10 Brilliant Dallas Women: Anne Marie Weiss, International Community Builder
Courtesy Anne Marie Weiss
Welcome to 10 Brilliant Dallas Women, a pop-up online series about 10 awesome women making Dallas a better place to live.
Anne Marie Weiss is technically an American, but her life is more like an exotic tale from Arabian Nights. She radiates courtliness, carrying the folklore and wisdom of each land she's lived in. Weiss is the founder and president of DFW International, a non-profit which, for the past 25 years, produced the International Festival, Latin Festival and other multi-cultural events in Dallas.
It all started with her children's school, where she began doing monthly programs, including Chinese character workshops or putting henna on children's hands through the PTA. "To give children values, and to see their cultures represented," she says, "It made it cool to have another culture. It's just common sense." Her love of foreign cultures has since evolved into $100,000-a-year productions put on entirely through the support of community groups and sponsors. Last year alone, the International Festival had 25,000 attendees. "It's my gift to the city," Weiss says, "where else would you find Argentinians and Ukrainians ... with African drums?" she laughs.
When Weiss was 13 she fell in love with other nations, "It was through the music," she recalls. She and her mother made the drive from Missouri to Mexico in a car with no air conditioning, and when she won the Fullbright Scholarship in 1968 she returned there to study Spanish Literature. She remembers those times as "Full of student protests and massacres, and I was just an innocent girl from Missouri." Her love for Spanish literature remains. One of her most successful events, celebrating a hundred years since poet Pablo Neruda's birth, resulted in a record-breaking 14 months of Neruda Celebration, spread out over 30 events including theater, music and Chilean food.
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After marrying a Syrian in America, her husband's job took them to Saudi Arabia in 1976. "It was the new frontier. They needed telephones, hospitals, airports. There were lots of opportunities to work." She learned fluent Arabic. "And other things ... Everything forbidden you have to do, but you have to know how." Since Weiss couldn't legally work, she opened a boutique at home, wrote books and became a journalist. "All forbidden," she states, "You learn to survive. It's the life of a woman there: You don't go out, don't drive, didn't have a phone. There are no movie theaters or malls. You go to the zouk (market) downtown. You put all your energy into your family, learn to make fruitcakes and a Christmas tree, because you can't buy one." After learning crafts and exchanging recipes with the local women, she took seven years to work on and publish her first cookbook, which was the first Arabic cookbook published in the Middle East.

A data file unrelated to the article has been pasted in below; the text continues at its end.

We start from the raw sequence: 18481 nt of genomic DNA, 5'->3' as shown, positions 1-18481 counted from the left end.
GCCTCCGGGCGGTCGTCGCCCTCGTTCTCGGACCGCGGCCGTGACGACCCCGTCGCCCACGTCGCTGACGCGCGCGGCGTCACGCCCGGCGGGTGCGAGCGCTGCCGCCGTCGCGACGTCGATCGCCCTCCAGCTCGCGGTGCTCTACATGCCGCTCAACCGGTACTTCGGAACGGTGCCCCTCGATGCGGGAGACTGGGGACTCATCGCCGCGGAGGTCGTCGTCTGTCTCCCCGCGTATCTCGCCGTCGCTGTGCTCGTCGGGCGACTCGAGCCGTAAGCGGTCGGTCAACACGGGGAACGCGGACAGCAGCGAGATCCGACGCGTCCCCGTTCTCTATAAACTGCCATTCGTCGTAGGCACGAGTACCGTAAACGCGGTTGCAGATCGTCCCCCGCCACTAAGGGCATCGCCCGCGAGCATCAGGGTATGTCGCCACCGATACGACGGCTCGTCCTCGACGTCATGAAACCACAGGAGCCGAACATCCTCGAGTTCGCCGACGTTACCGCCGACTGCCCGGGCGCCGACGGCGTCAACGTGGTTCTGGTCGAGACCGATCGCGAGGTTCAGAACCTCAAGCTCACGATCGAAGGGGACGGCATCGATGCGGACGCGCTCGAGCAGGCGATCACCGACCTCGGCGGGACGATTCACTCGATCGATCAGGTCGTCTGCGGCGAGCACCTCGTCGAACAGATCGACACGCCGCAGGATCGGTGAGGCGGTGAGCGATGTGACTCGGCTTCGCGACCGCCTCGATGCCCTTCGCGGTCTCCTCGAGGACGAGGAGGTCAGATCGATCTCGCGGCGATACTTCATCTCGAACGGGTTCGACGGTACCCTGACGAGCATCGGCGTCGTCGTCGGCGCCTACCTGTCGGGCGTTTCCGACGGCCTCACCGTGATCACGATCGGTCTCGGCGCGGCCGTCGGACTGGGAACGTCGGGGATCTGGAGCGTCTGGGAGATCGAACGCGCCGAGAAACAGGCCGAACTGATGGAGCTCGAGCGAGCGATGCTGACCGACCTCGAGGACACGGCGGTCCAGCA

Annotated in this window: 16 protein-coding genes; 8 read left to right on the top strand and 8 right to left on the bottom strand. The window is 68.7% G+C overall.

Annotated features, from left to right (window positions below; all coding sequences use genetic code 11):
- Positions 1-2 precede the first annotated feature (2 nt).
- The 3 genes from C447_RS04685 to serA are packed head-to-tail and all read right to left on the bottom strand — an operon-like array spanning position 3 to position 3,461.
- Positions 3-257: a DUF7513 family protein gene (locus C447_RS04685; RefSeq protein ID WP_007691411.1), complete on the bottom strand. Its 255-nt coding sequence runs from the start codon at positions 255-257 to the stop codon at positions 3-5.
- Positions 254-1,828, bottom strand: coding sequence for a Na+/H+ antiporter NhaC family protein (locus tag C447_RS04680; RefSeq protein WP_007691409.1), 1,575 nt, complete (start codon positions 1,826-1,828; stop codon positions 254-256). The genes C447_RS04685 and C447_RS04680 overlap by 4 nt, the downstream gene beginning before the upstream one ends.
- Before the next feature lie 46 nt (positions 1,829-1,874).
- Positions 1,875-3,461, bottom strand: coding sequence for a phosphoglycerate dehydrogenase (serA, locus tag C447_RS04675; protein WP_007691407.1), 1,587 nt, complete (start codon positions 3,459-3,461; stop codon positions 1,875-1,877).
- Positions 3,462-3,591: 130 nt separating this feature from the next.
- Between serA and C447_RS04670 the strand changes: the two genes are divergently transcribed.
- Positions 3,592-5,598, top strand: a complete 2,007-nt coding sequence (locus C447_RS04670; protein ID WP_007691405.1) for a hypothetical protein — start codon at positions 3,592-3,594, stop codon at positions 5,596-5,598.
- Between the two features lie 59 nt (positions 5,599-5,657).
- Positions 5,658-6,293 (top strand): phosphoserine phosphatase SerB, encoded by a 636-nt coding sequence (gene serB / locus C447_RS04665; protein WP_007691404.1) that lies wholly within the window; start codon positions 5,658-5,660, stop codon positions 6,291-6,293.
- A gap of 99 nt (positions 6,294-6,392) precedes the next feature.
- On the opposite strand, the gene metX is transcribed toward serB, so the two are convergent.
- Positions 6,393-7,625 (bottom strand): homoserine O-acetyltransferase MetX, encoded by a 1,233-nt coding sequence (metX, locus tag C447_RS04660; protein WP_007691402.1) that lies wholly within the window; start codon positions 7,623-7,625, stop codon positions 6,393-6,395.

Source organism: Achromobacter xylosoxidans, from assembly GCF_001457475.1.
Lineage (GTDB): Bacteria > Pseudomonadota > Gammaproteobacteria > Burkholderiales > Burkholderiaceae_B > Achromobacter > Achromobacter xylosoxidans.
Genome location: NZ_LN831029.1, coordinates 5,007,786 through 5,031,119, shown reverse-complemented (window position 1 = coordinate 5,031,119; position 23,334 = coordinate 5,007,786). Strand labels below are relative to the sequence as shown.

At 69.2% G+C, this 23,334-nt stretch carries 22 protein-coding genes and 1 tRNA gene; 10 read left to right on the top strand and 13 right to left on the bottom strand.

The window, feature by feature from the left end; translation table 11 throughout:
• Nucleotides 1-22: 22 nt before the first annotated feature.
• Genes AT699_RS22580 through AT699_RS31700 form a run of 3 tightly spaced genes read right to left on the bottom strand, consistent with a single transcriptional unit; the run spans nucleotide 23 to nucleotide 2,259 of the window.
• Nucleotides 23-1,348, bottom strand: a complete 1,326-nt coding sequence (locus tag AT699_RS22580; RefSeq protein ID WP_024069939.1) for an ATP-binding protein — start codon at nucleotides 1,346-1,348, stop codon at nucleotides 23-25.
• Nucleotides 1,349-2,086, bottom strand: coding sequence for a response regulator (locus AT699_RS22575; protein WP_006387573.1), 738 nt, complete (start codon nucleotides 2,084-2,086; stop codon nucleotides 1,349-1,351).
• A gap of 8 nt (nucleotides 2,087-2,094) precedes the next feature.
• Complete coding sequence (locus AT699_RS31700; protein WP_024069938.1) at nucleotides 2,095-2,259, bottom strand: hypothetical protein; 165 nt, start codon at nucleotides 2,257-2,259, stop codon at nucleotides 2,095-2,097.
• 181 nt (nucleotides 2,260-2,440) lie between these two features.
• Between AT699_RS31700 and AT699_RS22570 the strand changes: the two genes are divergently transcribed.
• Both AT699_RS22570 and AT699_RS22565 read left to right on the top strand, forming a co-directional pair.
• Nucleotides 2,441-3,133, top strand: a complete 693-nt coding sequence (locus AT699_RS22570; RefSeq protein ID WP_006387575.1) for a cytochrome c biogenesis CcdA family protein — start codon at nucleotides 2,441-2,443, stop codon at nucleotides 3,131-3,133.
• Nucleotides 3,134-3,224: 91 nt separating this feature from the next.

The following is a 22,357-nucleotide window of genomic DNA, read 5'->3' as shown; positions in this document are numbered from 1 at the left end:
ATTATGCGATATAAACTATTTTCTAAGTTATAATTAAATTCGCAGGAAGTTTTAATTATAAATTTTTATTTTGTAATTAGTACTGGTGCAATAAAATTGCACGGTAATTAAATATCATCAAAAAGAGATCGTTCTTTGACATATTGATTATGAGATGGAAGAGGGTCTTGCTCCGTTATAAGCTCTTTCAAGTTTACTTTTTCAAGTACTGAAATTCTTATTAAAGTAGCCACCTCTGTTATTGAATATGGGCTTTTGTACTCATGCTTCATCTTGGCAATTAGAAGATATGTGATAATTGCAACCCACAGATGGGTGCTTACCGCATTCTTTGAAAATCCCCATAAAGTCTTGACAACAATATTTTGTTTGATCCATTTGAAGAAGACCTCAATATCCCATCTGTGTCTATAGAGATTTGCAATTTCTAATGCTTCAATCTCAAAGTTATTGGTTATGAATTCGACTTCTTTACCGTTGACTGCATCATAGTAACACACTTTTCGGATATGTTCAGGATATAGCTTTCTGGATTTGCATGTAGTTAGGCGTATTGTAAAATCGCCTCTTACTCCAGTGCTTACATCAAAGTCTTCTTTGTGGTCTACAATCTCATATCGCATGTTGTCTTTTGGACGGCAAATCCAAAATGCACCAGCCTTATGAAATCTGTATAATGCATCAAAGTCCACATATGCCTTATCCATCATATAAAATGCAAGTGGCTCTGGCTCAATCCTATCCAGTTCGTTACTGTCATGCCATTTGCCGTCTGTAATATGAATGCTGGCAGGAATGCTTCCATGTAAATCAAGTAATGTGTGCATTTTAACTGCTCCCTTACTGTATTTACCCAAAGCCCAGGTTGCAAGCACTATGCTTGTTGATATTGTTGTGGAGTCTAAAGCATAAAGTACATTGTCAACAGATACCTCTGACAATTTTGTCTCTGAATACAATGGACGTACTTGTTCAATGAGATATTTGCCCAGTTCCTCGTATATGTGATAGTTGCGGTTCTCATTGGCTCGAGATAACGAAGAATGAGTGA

Returning to Dallas 11 years later as an ex-pat, she says, "I was in re-entry shock, I had changed," explaining that her new neighbors looked at her like she was a stranger — a traitor. "We listened to weird music and spoke other languages. We were the first non-white family in the kids' Richardson school. Now it's 50 percent minorities." She describes her windows being shot at three times, having paint thrown over the fence into their swimming pool, and countless frightening instances of intimidation. This treatment made her wonder how much worse it was for those who didn't even speak English.
"Language opens the world," Weiss says. And so it did when she found a group of women speaking Arabic in a corner north of LBJ Highway and learned that 1,200 Kurd refugees had settled in the area over a period of three months. "They were dumped in a rat-infested, drug-ridden area." She was teaching Spanish then, and became involved in aiding immigrants from many countries. "Part of my mission is to celebrate the culture, but also to share the demographics, which change the pocketbook."
Recalling the census of year 2000, which revealed that 35 percent of Texans and their children are foreigners, "To me, it's a huge positive for the metroplex," she says, but that data didn't cause much local change, "They didn't hire more bilingual teachers or add ESL classes ... instead they were passing laws preventing people from parking their work vans on their property, to push immigrant workers out."
As a former board-member of the Refugee Services of North Texas (now Refugee Services of Texas), she's remained devoted to helping families not merely assimilate, but succeed, in Dallas. "The refugees are dropped off in apartments, the father of the family is given work and they have three month's rent." Sometimes single mothers have children who are the result of rape, and are often illiterate in their own language. Weiss serves as the ultimate welcoming guide. Her committee sets them up with English classes, enrolls their children in school, and mentors them all the way up to, and through, the home-buying process. "A good community leader listens to the voices of the people and tries to make the right decisions," Weiss continues, half in English, half in Spanish, before she's off again to pick up furniture — a gift for Syrian refugees.
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